The phased four-year plan to wind down American and allied fighting in Afghanistan will be presented at a NATO summit meeting in Lisbon later this week, the officials said. It will reflect the most concrete vision for transition in Afghanistan assembled by civilian and military officials since President Obama took office last year.

Docudharma Times Saturday November 13

Saturday’s Headlines:

Rescue Workers Train in the Disneyland of Terror


I.R.S. Sits on Data Pointing to Missing Children

Opposition to U.S. trial likely to keep mastermind of 9/11 attacks in detention


Wanted: ideas for how to kick-start Paris nightlife

Merkel would lose an election, poll reveals

Middle East

The village built on thorny ground

Middle East doves energized by election


More questions than answers on a day of many rumours but no release


South Africa’s white farmers expand into Mozambique

Revealed: Shell’s PR tricks in Nigeria

Latin America

Teotihuacan ruins explored by a robot

Pacific leaders pledge to pursue free trade

U.S., China, Japan put aside differences as Obama wraps 10-day trip

Associated Press  

YOKOHAMA, Japan – Leaders of the world’s three biggest economies – the U.S., China and Japan – all pledged Saturday to stick to free trade, apparently putting aside acrimony over currencies that has threatened to revive pressures for protectionism.

The vows against backsliding toward retaliatory trade moves came at an annual summit of Pacific Rim leaders, just a day after a fractious summit of the Group of 20 major economies in South Korea.

Docudharma Times Sunday November 14

Sunday’s Headlines:

Shooting star show’s brilliant history


Karzai wants U.S. to reduce military operations in Afghanistan

Just an ugly lump of rock? Not quite. It happens to be worth $1bn


Ireland’s young flee abroad as economic meltdown looms

Sergei Magnitsky: family remember Russian lawyer one year after his death

Middle East

Allawi’s Sunni-backed bloc returns to parliament after walkout

Israel to debate US settlement deal


Exclusive: Afghanistan – behind enemy lines

Bangladesh strikes after eviction


The doctor who heals victims of Congo’s war rapes

Latin America

Haiti: Where is the UN? Where is the help?

Burma’s Suu Kyi tells followers not to give up hope

Burmese pro-democracy leader Aung San Suu Kyi has urged thousands of her supporters not to give up hope, a day after her release from house arrest.

The BBC  14 November 2010

“There is no reason to lose heart,” she told a crowd outside the headquarters of her NLD party in Rangoon.

Ms Suu Kyi was released by the military when her sentence ended on Saturday.

World leaders and human rights groups have welcomed her release. She has spent 15 of the last 21 years either under house arrest or in prison.

On Sunday, Ms Suu Kyi’s car was surrounded by a large crowd of supporters as it approached the NLD’s headquarters.

People chanted “We love Suu”, amid thunderous applause..

Docudharma Times Friday November 12

Friday’s Headlines:

New evidence may write Lindbergh out of history as first to fly Atlantic


Foreclosure mess prompts growing number of public officials to slow down process

To Congress With Mantra, ‘Why Not Me?’


Irish Debt Causing New Jitters Across Europe

EU safety regulator orders A380 engine inspection

Middle East

How Lebanon can’t escape the shadow of Hariri’s murder

No relief from easing of Gaza blockade, says UN director


UK fears North Korean attack on Seoul G20 summit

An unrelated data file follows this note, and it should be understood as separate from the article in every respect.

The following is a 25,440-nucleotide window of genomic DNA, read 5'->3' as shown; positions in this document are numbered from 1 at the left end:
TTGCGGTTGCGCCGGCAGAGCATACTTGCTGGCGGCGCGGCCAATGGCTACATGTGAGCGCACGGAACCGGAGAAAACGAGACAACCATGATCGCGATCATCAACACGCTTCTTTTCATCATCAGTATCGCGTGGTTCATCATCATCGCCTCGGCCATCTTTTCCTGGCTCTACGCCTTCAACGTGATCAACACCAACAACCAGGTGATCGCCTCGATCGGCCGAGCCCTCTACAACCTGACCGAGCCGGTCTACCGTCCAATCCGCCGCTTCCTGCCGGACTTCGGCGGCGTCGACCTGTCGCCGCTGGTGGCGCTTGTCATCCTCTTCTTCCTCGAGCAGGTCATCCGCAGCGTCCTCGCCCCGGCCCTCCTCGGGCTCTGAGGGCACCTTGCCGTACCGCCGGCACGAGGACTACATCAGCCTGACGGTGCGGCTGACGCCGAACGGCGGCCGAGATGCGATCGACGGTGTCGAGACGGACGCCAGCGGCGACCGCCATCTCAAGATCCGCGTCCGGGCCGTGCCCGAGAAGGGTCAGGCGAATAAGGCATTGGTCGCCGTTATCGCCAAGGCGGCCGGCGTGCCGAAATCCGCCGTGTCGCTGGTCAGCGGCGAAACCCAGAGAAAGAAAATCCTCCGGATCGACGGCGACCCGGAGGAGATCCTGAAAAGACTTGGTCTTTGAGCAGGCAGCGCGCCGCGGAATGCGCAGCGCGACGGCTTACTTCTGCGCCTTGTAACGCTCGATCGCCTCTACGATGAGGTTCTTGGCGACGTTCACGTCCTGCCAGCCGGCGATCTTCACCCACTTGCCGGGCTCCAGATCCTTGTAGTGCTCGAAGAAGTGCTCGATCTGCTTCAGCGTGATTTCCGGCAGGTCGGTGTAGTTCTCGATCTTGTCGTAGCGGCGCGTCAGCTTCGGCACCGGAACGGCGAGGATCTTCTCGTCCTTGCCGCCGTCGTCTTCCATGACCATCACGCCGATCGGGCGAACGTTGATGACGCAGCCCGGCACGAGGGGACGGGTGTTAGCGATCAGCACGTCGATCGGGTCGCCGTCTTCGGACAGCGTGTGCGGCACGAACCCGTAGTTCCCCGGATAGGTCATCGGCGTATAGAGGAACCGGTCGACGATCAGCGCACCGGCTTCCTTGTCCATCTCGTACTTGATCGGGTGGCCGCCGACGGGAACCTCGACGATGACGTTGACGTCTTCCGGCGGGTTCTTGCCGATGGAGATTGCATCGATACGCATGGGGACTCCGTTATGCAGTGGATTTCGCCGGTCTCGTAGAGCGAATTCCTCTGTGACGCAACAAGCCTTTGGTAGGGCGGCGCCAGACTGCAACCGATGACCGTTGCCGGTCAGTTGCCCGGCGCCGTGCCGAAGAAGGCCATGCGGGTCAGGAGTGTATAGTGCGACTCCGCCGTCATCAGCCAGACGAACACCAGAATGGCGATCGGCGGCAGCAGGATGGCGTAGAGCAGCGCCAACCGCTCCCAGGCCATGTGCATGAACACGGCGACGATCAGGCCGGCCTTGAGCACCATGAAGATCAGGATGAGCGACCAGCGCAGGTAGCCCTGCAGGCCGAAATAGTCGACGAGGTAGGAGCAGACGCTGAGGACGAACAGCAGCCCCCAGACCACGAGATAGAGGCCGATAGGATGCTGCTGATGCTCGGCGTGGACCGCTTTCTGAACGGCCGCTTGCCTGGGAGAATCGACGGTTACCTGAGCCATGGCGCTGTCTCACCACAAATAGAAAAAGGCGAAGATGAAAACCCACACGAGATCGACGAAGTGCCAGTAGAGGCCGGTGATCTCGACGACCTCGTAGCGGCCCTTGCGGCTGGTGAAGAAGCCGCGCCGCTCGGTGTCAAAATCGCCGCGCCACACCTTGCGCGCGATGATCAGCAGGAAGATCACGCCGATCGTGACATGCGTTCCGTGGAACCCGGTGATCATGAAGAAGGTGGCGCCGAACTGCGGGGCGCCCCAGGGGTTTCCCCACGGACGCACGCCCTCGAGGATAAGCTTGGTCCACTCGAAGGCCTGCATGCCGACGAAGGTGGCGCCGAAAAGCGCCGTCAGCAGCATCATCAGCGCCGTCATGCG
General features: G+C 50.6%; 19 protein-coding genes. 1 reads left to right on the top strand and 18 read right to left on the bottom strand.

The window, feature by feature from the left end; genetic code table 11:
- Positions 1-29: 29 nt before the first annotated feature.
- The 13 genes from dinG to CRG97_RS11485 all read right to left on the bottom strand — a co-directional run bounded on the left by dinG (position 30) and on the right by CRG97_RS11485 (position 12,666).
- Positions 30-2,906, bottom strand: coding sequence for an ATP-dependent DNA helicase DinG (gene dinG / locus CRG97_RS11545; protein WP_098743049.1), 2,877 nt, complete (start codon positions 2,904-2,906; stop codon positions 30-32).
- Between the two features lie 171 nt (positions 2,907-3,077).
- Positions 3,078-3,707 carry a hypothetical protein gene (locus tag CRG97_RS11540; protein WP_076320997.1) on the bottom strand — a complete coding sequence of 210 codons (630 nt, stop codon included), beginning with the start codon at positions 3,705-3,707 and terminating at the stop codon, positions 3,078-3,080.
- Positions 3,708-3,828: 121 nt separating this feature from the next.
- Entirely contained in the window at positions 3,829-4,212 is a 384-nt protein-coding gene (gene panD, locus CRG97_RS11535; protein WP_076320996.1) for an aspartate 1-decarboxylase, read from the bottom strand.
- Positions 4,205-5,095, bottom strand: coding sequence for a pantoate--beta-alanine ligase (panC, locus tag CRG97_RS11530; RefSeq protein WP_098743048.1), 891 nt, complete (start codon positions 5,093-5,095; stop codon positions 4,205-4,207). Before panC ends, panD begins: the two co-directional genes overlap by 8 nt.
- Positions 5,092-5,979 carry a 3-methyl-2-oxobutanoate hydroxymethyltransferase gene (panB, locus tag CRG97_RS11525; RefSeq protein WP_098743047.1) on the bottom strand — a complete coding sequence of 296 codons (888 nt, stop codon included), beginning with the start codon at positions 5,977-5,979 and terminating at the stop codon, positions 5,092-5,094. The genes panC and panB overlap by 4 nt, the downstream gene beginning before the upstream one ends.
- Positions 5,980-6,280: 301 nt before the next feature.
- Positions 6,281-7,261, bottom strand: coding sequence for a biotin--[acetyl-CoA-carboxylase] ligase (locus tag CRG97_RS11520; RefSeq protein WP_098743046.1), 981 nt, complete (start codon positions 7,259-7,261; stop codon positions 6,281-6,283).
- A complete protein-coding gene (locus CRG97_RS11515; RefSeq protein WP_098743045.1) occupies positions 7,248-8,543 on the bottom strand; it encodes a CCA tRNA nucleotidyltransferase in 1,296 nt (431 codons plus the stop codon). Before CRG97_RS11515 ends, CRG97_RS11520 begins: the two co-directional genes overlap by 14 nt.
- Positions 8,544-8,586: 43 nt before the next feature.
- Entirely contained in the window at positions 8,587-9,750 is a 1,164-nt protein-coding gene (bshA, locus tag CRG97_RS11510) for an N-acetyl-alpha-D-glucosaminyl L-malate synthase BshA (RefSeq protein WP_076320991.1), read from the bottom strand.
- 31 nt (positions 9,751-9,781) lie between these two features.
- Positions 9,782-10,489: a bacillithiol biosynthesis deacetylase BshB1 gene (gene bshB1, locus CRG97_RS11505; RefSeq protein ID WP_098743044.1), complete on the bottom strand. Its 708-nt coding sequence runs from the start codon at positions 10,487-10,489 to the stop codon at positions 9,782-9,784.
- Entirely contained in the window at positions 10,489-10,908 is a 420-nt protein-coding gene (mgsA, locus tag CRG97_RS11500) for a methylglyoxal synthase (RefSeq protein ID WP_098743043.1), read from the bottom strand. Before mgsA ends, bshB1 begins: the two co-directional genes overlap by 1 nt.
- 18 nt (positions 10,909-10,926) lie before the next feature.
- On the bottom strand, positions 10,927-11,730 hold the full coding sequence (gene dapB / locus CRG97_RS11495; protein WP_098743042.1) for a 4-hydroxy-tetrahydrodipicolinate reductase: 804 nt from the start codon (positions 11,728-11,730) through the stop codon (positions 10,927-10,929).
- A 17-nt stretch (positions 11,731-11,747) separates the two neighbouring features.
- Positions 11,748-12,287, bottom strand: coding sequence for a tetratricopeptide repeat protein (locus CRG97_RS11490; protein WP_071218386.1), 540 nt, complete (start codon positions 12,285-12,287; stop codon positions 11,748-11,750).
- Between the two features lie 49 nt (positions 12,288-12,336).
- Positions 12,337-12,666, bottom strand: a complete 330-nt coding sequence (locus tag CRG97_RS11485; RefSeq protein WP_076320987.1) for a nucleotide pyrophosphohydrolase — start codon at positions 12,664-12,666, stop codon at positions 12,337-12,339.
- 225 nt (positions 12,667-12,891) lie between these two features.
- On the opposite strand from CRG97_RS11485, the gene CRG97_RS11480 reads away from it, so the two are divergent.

A date with destiny for Aung San Suu Kyi


Public urged to halt requests to Nelson Mandela

Guinea delays election results

G-20 leaders not inclined to compromise

At the Group of 20 summit in Seoul, Obama’s effort to win consensus on a unified approach to boost the world economy appears doomed, raising the specter of countries pursuing their own interests.

By Christi Parsons, John M. Glionna and Don Lee, Los Angeles Times

November 12, 2010

Reporting from Seoul – President Obama appeared to fall short in his attempt to forge a unified approach to boosting the global economy as a frequently rancorous meeting of world leaders seemed set to conclude in Seoul on Friday without agreement on specific steps to avert damaging currency and trade wars.

Leaders of the world’s biggest economies showed that they were in no mood to compromise during the two-day summit. Instead, they were headed toward broad, general pledges that did little to mask their inability to find common ground for immediate action.

Docudharma Times Thursday November 11

Thursday’s Headlines:

From a mental ward to classical music’s new star


General Electric moves production from its lamp plant in Virginia to China

Recession Shadows America’s Middle Class


Our chef in Paris – a life entertaining the ambassadors

Sarkozy Draws Ire Over Media Spying Claims

Middle East

Sun sets on US influence in Iraq as deal on new government loom

U.S. to use more drones to hunt for al Qaeda in Yemen


Tariffs and currency questions dominate China’s economic agenda

Philippines military waits in the wings


Top police face trial for DR Congo rights activist killing

Nigeria marks 15 years since execution of Saro-Wiwa

Latin America

Danger: the world is on its way

Sources: Pentagon group finds there is minimal risk to lifting gay ban during war

By Ed O’Keefe and Greg Jaffe

Washington Post Staff Writers  

A Pentagon study group has concluded that the military can lift the ban on gays serving openly in uniform with only minimal and isolated incidents of risk to the current war efforts, according to two people familiar with a draft of the report, which is due to President Obama on Dec. 1 More than 70 percent of respondents to a survey sent to active-duty and reserve troops over the summer said the effect of repealing the “don’t ask, don’t tell” policy would be positive, mixed or nonexistent, said two sources familiar with the document. The survey results led the report’s authors to conclude that objections to openly gay colleagues would drop once troops were able to live and serve alongside them.